Wednesday, September 1, 2010

Wheat and Apple genomes provide hope for food security

The recent sequencing of two major crop genomes is good news for plant protection and for food security.

With the full genetic sequence now available for wheat and apple, scientists will have more information at their fingertips for the improvement of these crops to fight plant diseases and to ensure that growing human populations have adequate food resources in the future.

On the 26th of August last, a team of researchers in the UK released the 'first draft' of the wheat genome. While further work needs to be done to produce a fully annotated genome, the work is a major step forward for plant science.

The team of researchers responsible for the the wheat genome publication were funded by the Biotechnology and Biological Sciences Research Council (BBSRC) and come from the University of Liverpool, the University of Bristol and the John Innes Centre.

The first draft (basically the raw data from the sequencing work) will need to be further annotated and assembled into the individual chromosomes and is based on a reference wheat variety called Chinese Spring. Information on this reference variety will be key to unlocking the genetic information behind other commercial varieties of wheat.

Prof. Mike Bevan from the John Innes Centre says that "The sequence coverage will provide an important foundation for international efforts aimed at generating a complete genome sequence of wheat in the next few years".

The information should lead to improvements in current wheat varieties to ensure that high yields can be maintained in the face of changing environmental conditions and an increased threat from a variety of plant pathogens.

'By understanding the genetic differences between varieties with different traits we can start to develop new types of wheat' - Prof. Anthony HallProf. Anthony Hall of the University of Liverpool hopes that the new information will allow scientists to probe differences between wheat varieties with different characteristics: "By understanding the genetic differences between varieties with different traits we can start to develop new types of wheat better able to cope with drought, salinity or able to deliver higher yields. This will help to protect our food security".

Meanwhile, just this week, an international team of scientists announced that they had published a draft sequence of the domestic apple genome. The genome was published in the current issue of Nature Genetics.

Apple is the main fruit crop of the world's temperate regions and is a member of the plant family Rosaceae which includes many other important species including cherry, pear, peach, apricot, strawberry, and rose.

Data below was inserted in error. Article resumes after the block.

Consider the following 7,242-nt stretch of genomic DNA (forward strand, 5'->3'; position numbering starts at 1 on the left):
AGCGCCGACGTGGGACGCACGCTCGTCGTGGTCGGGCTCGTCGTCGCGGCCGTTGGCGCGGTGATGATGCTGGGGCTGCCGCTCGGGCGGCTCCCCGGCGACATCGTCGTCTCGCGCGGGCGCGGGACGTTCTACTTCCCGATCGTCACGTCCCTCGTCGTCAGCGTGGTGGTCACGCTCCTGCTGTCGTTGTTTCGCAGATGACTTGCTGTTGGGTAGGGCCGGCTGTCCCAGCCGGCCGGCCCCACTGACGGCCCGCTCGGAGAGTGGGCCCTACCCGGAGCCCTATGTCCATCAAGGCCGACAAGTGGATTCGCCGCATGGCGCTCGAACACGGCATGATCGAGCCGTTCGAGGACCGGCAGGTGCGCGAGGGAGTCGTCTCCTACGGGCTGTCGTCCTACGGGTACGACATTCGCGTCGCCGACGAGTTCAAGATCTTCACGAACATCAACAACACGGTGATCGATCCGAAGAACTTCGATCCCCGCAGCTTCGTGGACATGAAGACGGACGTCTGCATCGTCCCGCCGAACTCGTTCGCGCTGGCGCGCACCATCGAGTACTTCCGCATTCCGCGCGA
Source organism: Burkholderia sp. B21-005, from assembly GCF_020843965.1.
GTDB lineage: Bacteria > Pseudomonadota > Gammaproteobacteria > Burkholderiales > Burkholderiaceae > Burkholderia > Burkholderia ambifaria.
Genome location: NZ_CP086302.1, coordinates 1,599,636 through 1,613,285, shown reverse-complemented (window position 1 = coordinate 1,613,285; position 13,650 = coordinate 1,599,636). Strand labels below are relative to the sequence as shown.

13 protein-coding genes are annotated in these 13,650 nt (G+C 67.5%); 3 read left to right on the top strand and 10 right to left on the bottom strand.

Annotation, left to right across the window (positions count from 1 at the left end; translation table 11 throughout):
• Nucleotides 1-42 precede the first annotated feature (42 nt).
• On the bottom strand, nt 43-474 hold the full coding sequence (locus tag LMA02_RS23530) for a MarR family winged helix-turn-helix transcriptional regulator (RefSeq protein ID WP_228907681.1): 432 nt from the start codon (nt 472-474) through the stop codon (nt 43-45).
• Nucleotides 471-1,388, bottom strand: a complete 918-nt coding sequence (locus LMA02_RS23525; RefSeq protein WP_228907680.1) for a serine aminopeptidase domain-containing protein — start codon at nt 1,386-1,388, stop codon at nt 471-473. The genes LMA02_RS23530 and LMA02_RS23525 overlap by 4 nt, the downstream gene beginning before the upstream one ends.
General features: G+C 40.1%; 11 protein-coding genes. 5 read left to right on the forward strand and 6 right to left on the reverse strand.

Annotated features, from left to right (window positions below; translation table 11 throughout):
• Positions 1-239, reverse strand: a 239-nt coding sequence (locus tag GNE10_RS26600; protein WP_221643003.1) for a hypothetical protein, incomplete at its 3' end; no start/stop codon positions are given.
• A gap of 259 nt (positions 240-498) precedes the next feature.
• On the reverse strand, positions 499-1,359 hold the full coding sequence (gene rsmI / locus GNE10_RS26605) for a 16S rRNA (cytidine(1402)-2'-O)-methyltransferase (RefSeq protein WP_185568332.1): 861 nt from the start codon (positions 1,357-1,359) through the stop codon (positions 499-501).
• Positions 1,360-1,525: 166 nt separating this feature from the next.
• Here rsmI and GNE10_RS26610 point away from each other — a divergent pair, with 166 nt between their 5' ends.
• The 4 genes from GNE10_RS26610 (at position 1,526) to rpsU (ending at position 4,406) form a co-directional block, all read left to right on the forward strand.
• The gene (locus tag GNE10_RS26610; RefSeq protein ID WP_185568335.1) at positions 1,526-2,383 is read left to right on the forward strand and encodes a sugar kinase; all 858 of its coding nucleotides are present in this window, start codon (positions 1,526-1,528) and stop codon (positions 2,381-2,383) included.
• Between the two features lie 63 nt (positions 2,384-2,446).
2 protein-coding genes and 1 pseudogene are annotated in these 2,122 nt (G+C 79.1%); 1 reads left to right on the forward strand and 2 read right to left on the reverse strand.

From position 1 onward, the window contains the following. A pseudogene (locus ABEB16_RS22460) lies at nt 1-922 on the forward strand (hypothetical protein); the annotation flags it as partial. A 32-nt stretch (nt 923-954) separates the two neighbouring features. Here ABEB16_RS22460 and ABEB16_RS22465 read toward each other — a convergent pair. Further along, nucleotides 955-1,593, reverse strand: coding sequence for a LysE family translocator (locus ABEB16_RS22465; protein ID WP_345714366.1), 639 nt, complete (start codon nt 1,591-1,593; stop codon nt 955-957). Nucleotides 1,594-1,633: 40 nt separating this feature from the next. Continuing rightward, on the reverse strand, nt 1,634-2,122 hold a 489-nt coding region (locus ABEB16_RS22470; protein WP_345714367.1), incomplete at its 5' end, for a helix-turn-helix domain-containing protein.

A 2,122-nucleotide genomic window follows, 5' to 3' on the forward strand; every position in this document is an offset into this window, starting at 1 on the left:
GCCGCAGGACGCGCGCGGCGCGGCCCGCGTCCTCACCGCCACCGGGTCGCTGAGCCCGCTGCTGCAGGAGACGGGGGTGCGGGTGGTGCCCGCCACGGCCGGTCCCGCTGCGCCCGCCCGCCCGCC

Much like with the wheat genome, this new information will allow scientists to identify genes which provide desirable characteristics to the crop such as higher yields and disease or drought resistance.

The work by scientists from Italy, France, New Zealand, Belgium and the US was based on the well-known golden delicious apple.

'the scientists were also able to delve into the apples mysterious past'As well as looking to the future of apple production, the scientists were also able to delve into the apples mysterious past. For years they have argued about where the domestic apple came from and now they know. The data published this week shows that the ancestor of the modern apple in Malus sieversii, a plant native to the mountains of southern Kazakhstan.

Prof. Doug Kell, Chief Executive of the BBSRC, who funded the wheat project, points out that "The best way to support our food security is by using modern research strategies to understand how we can deliver sustainable increases in crop yields, especially in the face of climate change. Genome sequencing of this type is an absolutely crucial strategy.

"Knowledge of these genome sequences will now allow plant breeders to identify the best genetic sequences to use as markers in accelerated breeding programmes" said Prof. Kell.

Both the apple and wheat genome work have been made possible by huge advances in sequencing technology. As Prof. Hall of University of Liverpool notes: "Sequencing the human genome took 15 years to complete, but with huge advances in DNA technology, the wheat genome took only a year. The information we have collected will be invaluable in tackling the problem of global food shortage".


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